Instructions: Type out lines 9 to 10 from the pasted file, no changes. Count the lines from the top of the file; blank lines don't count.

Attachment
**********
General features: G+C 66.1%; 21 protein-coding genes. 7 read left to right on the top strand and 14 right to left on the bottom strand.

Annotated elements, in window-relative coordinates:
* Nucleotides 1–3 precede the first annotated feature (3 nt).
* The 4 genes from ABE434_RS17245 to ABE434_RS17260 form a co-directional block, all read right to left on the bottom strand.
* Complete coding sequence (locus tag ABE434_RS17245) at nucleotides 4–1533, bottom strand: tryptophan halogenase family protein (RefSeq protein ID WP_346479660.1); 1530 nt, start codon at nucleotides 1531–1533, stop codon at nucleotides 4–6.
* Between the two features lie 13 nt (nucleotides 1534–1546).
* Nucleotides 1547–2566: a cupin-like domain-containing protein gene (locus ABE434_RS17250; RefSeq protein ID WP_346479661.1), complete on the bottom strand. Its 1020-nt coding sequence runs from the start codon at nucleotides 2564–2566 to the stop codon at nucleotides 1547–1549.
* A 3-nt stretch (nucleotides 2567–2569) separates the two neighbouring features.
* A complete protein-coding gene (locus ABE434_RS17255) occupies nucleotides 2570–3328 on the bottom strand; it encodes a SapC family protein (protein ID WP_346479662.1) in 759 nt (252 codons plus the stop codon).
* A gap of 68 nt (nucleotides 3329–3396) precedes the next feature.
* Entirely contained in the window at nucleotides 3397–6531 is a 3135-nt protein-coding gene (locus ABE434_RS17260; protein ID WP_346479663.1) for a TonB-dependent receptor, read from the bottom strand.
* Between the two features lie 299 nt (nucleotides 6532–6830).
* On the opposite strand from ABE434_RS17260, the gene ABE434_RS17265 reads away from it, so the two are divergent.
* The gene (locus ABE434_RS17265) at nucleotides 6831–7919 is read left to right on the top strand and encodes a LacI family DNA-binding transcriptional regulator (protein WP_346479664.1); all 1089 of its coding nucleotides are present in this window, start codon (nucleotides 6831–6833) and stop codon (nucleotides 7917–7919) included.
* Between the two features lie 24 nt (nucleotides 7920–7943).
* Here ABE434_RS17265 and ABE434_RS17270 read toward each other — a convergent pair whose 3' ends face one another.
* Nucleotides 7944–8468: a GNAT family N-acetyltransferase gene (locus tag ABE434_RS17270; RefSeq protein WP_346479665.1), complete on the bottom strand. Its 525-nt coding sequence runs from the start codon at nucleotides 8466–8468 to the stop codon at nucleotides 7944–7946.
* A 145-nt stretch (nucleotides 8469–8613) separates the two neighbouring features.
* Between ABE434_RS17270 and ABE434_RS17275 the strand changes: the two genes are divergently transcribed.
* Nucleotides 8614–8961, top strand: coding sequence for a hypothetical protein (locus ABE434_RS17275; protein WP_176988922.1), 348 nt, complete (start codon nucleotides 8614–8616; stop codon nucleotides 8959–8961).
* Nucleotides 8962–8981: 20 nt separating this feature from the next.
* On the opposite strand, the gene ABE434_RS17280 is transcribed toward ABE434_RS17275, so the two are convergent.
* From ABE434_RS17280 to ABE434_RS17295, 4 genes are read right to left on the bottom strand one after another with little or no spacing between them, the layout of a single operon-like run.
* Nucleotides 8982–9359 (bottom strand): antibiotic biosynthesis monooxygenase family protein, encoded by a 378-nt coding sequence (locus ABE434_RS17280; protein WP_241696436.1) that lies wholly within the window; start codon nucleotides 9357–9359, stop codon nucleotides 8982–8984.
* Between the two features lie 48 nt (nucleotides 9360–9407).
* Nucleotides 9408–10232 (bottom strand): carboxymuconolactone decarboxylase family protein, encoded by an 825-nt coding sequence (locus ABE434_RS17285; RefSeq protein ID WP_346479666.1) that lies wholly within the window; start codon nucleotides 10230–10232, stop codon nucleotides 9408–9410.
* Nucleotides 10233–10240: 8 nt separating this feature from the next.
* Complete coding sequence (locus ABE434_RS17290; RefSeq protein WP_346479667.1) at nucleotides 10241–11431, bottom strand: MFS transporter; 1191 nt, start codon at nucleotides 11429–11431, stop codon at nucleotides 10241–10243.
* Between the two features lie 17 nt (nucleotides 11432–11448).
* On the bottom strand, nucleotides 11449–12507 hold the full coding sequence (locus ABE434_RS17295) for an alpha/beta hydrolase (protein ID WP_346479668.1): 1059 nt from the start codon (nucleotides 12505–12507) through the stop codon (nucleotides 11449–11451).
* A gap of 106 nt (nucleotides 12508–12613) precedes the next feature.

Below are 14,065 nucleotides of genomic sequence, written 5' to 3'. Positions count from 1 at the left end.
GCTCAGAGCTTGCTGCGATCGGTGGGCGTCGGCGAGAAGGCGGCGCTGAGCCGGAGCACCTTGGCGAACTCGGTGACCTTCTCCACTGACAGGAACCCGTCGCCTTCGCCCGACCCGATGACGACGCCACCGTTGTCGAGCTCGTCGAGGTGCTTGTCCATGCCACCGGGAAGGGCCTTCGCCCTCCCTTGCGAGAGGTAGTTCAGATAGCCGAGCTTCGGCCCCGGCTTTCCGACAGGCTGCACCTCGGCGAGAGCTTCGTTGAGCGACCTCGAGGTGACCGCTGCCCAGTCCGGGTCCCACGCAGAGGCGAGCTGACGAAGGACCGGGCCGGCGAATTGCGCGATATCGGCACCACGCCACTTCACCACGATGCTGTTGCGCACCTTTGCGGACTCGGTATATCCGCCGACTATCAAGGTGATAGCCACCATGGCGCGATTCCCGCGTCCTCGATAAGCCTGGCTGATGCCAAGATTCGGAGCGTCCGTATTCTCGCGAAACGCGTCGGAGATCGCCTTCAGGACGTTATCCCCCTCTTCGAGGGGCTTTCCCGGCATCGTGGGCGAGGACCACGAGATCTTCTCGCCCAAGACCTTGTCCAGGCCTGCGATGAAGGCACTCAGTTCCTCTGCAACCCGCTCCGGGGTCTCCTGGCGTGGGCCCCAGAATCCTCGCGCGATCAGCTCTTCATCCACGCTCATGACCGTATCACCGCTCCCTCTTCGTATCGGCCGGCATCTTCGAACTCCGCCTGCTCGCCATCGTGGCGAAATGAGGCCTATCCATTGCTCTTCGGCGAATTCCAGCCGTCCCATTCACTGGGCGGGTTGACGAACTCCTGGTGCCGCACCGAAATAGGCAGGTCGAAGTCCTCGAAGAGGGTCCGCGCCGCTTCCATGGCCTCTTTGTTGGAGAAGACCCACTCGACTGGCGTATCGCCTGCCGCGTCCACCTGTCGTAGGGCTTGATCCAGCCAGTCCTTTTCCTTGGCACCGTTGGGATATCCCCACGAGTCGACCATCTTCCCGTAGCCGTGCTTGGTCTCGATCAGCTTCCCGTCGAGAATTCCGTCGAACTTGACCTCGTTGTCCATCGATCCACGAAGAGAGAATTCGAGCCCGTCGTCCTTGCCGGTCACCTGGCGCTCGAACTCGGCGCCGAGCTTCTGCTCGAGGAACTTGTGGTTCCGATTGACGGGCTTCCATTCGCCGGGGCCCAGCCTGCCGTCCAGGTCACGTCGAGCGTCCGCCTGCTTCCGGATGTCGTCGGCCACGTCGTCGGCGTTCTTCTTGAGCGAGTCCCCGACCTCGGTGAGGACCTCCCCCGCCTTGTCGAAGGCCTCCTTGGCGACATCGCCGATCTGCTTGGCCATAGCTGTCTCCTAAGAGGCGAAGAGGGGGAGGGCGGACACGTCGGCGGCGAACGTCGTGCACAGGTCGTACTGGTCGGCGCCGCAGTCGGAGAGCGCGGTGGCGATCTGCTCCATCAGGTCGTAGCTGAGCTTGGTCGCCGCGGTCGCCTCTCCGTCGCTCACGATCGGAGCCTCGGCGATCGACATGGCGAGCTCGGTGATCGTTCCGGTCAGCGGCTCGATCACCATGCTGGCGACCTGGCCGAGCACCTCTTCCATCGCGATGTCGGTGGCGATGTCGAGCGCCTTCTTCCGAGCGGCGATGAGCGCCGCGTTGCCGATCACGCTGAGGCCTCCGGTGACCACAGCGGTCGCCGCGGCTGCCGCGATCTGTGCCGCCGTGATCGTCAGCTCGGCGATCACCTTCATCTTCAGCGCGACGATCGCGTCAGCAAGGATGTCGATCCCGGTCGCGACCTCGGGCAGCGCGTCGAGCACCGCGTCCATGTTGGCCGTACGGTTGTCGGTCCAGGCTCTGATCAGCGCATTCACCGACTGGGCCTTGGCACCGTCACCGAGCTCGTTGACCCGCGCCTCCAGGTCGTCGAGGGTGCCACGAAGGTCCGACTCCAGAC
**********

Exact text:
* A complete protein-coding gene (locus ABE434_RS17255) occupies nucleotides 2570–3328 on the bottom strand; it encodes a SapC family protein (protein ID WP_346479662.1) in 759 nt (252 codons plus the stop codon).
* A gap of 68 nt (nucleotides 3329–3396) precedes the next feature.